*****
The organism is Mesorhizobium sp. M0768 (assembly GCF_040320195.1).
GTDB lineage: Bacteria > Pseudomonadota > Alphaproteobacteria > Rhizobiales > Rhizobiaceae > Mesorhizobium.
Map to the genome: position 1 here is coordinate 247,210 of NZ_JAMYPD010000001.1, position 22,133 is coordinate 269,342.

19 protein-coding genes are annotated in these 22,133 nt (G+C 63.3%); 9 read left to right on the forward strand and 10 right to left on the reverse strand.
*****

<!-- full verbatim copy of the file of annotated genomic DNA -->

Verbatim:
The organism is Mesorhizobium sp. M0768 (assembly GCF_040320195.1).
GTDB lineage: Bacteria > Pseudomonadota > Alphaproteobacteria > Rhizobiales > Rhizobiaceae > Mesorhizobium.
Map to the genome: position 1 here is coordinate 247,210 of NZ_JAMYPD010000001.1, position 22,133 is coordinate 269,342.

19 protein-coding genes are annotated in these 22,133 nt (G+C 63.3%); 9 read left to right on the forward strand and 10 right to left on the reverse strand.